You will need to set up a schedule that shows when your child will spend time with each parent during the week, on weekends, during holidays, on school breaks, during vacations, etc.
Most parents find it easiest to have a very thorough schedule that shows where the child is at all times.
Once you have determined a schedule that shows when your child is with each of you, you can submit the schedule to the court to have it approved. If you and the other parent agree, the schedule will become part of your parenting order.
If you and the other parent are not able to agree, you may need to use mediation or attend some education classes that the court recommends. When these methods are not successful, the court will aid you in creating a parenting time schedule that will work for your situation.
Your parenting time schedule must be made in the best interest of your child, which the court determines by considering the following factors from the Family Law Act:
- The greatest possible protection of the child's physical, psychological, and emotional safety
- The child's needs and other circumstances
- The history of care for the child and the child's overall well being
- The child's cultural, linguistic, religious, and spiritual upbringing
- The child's views and preferences (to the extent possible)
- The nature and strength of the child's existing relationships
- The ability of each parent to care for and meet the needs of the child
- The ability of the parents to discuss and cooperate on issues affecting the child
- Any family violence and its impact on the child
- Any civil or criminal proceedings relevant to the child's safety and well being
These are only some of the factors that affect your child's best interest. As you make a parenting time schedule, you need to think about the specific needs of your child and make a schedule that allows your child to thrive in the new environment.
By focusing on what is best for your child, you will be able to create a more long lasting schedule, and it can also make it easier to work with the other parent.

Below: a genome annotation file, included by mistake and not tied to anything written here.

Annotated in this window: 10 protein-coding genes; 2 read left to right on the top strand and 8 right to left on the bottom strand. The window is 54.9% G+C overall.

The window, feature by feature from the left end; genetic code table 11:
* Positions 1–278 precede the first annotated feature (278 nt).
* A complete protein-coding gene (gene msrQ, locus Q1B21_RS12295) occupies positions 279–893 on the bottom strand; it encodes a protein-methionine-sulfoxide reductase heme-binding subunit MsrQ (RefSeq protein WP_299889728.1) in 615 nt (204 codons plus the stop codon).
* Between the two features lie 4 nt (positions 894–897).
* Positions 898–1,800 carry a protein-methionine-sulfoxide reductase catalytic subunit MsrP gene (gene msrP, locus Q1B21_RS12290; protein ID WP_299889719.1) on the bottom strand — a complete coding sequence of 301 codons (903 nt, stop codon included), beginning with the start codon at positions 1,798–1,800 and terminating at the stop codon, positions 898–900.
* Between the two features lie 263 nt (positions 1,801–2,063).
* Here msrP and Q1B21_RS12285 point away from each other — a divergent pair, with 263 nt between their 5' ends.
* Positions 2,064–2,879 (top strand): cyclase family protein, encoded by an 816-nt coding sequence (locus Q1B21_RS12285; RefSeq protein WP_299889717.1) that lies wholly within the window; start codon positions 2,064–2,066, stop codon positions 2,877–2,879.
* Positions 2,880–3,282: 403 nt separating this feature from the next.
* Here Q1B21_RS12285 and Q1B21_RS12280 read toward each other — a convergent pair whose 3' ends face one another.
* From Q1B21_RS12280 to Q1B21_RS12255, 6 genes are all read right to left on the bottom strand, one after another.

Yes, other people of importance in your child's life may petition the court for a contact order.
Grandparents have an unrestricted right to apply for contact with grandchildren when parents are separated or when one parent is deceased.
A parent who is not considered a guardian, or a person standing in the place of a parent, also has an unrestricted right to apply for a contact order.
Other persons who are interested in applying for a contact order must have leave of the court to do so.
Along with a parenting order that shows how the parents share time with the children, Alberta allows for contact orders that can define how grandparents or other relatives spend time with the children. A contact order can include visits, phone calls, e-mails, and letters.
If you do not wish for your child to have contact with someone, you need to provide clear and convincing evidence and a valid reason as to why it would not be in the best interest of your child to maintain a relationship with that person.
The top fifteen cities in Alberta (by population, Statistics Canada) are: Calgary, Edmonton, Red Deer, Strathcona, Lethbridge, St. Albert, Medicine Hat, Wood Buffalo, Grande Prairie, Airdrie, Spruce Grove, Okotoks, Leduc, Lloydminster, Camrose.